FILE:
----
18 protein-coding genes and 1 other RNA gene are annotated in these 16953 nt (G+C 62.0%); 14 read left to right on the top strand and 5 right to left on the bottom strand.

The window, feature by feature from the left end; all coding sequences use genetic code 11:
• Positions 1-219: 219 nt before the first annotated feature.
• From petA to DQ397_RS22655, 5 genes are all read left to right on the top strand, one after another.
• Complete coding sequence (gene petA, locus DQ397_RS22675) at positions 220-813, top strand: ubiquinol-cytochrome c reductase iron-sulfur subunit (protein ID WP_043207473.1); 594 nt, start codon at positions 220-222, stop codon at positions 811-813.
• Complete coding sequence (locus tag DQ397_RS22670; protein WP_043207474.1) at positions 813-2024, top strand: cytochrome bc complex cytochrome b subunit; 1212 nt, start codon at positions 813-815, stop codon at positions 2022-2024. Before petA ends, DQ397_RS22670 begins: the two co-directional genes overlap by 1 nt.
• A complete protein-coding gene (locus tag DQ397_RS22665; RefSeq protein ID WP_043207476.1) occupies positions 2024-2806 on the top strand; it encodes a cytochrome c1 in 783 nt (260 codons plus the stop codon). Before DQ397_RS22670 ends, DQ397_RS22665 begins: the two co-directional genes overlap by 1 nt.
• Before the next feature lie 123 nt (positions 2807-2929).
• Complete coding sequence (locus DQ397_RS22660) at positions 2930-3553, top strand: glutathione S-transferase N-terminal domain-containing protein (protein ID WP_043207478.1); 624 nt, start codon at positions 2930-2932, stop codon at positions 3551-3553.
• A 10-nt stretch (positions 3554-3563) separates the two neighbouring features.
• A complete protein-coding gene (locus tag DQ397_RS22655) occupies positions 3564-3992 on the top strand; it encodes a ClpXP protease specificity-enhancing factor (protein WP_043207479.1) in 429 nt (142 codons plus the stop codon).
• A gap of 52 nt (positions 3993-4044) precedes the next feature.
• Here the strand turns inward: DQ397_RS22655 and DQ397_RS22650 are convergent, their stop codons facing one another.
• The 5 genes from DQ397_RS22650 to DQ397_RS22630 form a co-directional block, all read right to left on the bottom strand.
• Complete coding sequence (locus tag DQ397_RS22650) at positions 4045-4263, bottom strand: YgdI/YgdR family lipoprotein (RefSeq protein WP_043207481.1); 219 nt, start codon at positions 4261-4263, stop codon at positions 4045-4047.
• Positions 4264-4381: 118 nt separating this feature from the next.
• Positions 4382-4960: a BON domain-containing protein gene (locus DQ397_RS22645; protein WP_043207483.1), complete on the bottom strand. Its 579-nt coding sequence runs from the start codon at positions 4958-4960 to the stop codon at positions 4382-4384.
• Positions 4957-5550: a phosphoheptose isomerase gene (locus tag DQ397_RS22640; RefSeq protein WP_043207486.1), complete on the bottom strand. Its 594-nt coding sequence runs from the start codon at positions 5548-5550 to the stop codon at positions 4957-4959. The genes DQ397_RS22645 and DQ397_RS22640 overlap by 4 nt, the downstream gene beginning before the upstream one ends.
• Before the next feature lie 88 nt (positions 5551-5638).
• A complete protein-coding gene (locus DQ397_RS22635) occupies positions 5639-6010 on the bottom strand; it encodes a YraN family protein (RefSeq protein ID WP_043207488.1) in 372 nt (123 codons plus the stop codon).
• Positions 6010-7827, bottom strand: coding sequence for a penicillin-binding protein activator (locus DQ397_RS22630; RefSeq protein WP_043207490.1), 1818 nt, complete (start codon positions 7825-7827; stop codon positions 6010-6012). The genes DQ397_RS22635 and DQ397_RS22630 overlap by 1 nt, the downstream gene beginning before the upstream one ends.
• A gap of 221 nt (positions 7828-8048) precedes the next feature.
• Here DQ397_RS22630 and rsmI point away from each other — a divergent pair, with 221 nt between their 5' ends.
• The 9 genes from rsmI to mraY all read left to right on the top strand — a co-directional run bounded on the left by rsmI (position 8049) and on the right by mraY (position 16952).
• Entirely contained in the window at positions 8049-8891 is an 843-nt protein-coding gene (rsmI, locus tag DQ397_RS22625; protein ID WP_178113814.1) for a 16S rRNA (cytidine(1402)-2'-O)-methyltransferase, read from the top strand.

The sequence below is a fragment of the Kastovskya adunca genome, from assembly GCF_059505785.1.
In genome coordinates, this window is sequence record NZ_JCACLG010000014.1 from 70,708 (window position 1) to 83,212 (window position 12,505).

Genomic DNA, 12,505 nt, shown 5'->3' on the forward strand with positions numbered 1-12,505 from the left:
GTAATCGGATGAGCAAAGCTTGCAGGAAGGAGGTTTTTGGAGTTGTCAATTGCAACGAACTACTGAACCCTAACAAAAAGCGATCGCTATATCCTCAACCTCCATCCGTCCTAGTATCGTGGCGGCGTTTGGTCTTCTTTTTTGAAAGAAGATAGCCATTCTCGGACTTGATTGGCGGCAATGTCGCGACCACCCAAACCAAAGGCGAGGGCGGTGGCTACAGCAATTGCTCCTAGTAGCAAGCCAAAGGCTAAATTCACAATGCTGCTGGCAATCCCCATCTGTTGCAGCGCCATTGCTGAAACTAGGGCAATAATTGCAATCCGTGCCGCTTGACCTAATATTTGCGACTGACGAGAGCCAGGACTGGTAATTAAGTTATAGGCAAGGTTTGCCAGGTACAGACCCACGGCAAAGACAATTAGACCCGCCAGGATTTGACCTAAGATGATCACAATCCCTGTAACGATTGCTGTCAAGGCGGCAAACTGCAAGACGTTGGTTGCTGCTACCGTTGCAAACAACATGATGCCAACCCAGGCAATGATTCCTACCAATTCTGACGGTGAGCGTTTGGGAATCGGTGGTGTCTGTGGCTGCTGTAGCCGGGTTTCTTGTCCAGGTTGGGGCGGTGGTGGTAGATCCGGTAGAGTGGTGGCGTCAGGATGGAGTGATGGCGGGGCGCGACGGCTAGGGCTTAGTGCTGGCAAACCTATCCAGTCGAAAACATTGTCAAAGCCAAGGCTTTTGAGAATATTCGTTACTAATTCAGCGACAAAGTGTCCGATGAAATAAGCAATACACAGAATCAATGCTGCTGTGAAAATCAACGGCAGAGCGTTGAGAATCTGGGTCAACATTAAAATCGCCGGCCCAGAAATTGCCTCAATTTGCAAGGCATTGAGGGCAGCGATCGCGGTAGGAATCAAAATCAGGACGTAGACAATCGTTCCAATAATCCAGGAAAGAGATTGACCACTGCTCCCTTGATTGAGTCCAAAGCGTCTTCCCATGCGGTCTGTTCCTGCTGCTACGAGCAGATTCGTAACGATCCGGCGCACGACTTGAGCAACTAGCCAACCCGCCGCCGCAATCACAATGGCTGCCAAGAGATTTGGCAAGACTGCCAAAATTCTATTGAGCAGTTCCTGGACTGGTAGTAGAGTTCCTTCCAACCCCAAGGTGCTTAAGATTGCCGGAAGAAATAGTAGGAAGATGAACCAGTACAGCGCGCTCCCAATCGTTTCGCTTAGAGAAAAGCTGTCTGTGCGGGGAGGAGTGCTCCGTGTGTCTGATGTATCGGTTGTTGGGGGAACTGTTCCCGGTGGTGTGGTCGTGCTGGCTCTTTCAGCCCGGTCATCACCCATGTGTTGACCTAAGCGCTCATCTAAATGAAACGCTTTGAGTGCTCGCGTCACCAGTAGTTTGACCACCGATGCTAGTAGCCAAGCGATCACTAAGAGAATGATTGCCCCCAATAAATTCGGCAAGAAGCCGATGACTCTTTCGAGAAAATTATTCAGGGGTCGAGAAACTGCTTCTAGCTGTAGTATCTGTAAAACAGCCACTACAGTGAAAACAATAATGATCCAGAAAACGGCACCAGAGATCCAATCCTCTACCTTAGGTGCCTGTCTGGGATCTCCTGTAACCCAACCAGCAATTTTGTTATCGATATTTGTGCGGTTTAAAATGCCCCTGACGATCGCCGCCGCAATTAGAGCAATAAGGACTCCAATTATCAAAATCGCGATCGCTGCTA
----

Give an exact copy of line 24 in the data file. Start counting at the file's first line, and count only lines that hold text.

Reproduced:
• The 9 genes from rsmI to mraY all read left to right on the top strand — a co-directional run bounded on the left by rsmI (position 8049) and on the right by mraY (position 16952).